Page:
Two monks who came out of a lecture by their master went on a hot debate regarding what they heard during the lecture. Each of them insisted that his understanding was the correct one. To settle the dispute, they went to see the master for a judgement.
After hearing the argument put forth by the first monk, the master said, “You are correct!” The monk was overjoy. Casting a winner’s glance at his friend, he left the room.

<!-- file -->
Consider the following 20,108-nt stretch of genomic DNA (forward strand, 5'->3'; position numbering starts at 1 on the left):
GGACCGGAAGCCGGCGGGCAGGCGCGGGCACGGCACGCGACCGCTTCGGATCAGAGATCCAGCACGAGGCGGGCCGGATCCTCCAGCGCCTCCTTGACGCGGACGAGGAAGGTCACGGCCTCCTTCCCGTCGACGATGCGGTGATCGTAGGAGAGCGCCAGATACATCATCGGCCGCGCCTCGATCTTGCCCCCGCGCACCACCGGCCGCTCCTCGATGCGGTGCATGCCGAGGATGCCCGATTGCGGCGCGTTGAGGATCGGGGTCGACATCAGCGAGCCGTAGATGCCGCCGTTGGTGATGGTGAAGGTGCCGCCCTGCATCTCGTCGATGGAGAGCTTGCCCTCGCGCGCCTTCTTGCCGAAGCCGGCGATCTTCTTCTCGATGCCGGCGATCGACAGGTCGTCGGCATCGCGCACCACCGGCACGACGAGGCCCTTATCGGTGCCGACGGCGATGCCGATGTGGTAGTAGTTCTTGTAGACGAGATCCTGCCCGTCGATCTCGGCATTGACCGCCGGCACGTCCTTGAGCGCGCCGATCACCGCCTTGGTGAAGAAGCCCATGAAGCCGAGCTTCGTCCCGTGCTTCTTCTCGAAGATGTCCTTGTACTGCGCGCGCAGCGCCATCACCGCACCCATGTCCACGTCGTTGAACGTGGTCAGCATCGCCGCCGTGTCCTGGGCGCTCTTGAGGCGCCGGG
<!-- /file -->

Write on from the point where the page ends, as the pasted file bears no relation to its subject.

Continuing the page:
The second monk was upset and started to pour out what he thought to the master. After he finished, the master looked at him and said, “You are correct, too.” Hearing this, the second monk brightened up and went away.
A third monk who was also in the room was greatly puzzled by what he saw. He said to the master, “I am confused, master! Their positions regarding the issue are completely opposite. They can’t be both right! How could you say that they are both correct?”
The master smiled as he looked into the eyes of this third monk, “You are also correct!”
Rabbi Jack Bemporad told this story last night at the first Archie Nations Memorial Lecture at the Interreligious Council of San Antonio. Understandably, in his version, the master was a Rabbi.